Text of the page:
The existence of magical imaging necessarily implies an extant form of wizardly printing. Though the Potter movies have made clear that magical color photographic printing is possible (remember the picture of Harry’s parents dancing in the snow?), the majority of photographic reproduction seems limited to the black-and-white, animated images of the Daily Prophet. Given the bold, sans-serif typefaces and distressed appearance of many of the letters used in printing this daily journal of wizardly affairs, it may be assumed that this publication is produced by a moveable-type printing press, with hand-set cast blocks of pewter letters, much like a pre-modern Muggle paper. Assuming this is the case, one must assume that some kind of magical lithography or etching is used to transfer the picture from the magical film to a magical metal plate. Again, multi-spacialism would seem here to be a plausible explanation for the reproduction of such an image, as a letter-press type device may be used to ink each individual sub-plate and impress the surface of magical paper stock with each consecutive image. Each newspaper may then be bewitched to shuffle the multiple layers of its surface upwards, to display only the space upon which the magical photograph was printed. Through this selective inter-spacial rotation, the image would appear to move, as in a well-crafted flip-book, while the printed letters would remain static on the page. The exclusivity of monochromaticism in magical printing may be due to a lack of understanding the relationship of RGB to CMYK color.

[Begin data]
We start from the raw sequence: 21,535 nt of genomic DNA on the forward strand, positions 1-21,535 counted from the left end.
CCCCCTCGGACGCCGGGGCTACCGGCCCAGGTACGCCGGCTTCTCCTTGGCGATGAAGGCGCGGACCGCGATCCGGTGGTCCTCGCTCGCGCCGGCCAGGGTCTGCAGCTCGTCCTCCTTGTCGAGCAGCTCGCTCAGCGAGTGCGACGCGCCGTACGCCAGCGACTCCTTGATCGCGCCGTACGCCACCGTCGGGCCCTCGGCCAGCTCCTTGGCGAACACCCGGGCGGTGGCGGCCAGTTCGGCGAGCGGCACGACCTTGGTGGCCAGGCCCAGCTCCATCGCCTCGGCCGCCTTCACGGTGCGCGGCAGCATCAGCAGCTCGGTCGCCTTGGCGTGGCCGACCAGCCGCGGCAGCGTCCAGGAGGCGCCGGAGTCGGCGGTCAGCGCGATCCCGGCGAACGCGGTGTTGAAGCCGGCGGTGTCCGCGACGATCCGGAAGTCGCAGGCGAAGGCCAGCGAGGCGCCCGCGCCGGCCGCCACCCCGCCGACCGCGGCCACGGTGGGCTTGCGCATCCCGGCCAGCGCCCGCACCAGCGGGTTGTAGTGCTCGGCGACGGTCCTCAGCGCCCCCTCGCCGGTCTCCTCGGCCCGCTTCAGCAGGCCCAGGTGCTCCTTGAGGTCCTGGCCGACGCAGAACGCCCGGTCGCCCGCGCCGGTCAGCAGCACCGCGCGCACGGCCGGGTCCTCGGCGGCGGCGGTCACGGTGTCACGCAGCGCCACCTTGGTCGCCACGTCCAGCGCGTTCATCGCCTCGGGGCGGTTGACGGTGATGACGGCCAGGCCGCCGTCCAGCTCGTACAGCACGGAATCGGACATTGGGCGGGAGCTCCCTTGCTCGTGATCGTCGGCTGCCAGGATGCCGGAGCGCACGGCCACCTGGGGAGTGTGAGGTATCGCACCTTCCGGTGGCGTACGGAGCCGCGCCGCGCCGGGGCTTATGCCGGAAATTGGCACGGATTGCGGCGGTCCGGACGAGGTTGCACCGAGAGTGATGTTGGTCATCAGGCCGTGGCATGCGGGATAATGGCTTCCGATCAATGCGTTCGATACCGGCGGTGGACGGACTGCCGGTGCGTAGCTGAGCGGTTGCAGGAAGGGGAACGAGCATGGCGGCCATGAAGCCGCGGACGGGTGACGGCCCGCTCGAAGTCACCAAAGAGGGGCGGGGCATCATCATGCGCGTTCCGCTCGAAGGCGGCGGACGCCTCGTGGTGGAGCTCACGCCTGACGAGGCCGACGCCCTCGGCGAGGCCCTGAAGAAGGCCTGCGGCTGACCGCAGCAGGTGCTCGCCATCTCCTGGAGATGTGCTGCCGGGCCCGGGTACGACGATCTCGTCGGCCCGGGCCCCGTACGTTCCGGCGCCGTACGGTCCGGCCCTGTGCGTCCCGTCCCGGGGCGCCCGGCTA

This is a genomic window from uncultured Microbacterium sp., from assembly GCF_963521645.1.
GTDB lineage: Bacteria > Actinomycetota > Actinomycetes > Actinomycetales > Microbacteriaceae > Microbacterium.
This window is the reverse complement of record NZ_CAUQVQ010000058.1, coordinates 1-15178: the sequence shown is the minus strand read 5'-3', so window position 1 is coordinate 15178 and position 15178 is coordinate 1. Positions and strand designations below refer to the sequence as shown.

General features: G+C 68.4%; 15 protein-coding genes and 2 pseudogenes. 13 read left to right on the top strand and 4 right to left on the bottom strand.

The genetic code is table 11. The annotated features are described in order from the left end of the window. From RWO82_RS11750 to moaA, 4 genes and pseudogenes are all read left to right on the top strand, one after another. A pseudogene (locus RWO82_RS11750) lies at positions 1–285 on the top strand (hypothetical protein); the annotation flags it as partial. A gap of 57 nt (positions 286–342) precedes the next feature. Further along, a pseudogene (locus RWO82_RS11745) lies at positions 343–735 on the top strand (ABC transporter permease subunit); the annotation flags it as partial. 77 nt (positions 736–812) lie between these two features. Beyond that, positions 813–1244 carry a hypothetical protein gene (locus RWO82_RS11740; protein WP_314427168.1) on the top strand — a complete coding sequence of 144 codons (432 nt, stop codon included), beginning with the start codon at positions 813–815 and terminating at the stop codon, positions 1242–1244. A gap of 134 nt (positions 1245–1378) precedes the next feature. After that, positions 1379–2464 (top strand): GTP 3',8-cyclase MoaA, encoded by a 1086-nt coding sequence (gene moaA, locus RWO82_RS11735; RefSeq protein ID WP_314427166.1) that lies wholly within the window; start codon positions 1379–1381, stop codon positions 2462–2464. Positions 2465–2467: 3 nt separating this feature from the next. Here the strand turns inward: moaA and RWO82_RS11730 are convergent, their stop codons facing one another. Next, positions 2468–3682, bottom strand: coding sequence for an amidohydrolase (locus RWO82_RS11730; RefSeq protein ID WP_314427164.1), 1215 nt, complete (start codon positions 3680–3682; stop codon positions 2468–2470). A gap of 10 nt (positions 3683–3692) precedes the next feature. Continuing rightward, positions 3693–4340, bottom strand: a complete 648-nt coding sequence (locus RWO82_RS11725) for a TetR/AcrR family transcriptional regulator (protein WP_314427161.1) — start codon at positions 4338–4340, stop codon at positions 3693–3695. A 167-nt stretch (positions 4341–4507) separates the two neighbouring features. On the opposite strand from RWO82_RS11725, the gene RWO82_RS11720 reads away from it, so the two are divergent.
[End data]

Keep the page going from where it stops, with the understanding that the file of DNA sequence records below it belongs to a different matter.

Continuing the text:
Papercraft Op Art

Posted: March 2nd, 2008 | Author: | Filed under: Adam | 1 Comment »

The ubiquity of the pixel has certainly left its mark on contemporary craft and other “fun” art. As much as I’m sick of plush robots dolls and felt fruit, I have to admit I’m a sucker for the resurgence of craft as much as the next guy, (girl?) and its convergence with vintage computer technology. Papercraft is probably what gets me going the most, as paper is such an incredibly versatile medium to work with. It can be both sculptural and graphic, not to mention you can print photographs on it! I biked over to WalMart on a cold winter day recently to pick up a great (read cheap) book of textured 12×12 pastel cardstock to use for a special project I had in mind. I’ve always had a crush on bold, formal, geometric graphical things and of late, particularly intrigued with the work of Victor Vasarely, the patriarch of the Op Art Movement.

His deceptively simple, heady pieces were highly influential on the 60’s fashion scene, as well as on the classic 80’s video game, Q-Bert. Lacking the ability to render space realistically in 8-bit color and with limited processing speed, ancient video game programmers were forced to find creative solutions to making their game-spaces immersive and fun. Through tessellating shapes and careful color choice, Vasarely was able to create intense, falsified experiences of space in his viewers. Seeking a gimmick to make an otherwise uninteresting ovoid, snoot-faced creature entertaining, Nintendo co-opted the Vasarely technique of parallelogram-tessellation to create the mind-bending 3-D pyramids known the world-over as “that Q-bert thing.”

Since my childhood, I’ ve endeavored to wrap my feeble mind around those synapse-melting shapes, and in the creation of this mini-mural, have finally seen for myself, the beauty and challenge of creating such a series of shapes effectively. Using 21 sheets of cardstock, a ruler, scissors, masking tape, a pencil and some helping hands (Corrine, Josh, Amanda), I now have an awesome new addition to my living room!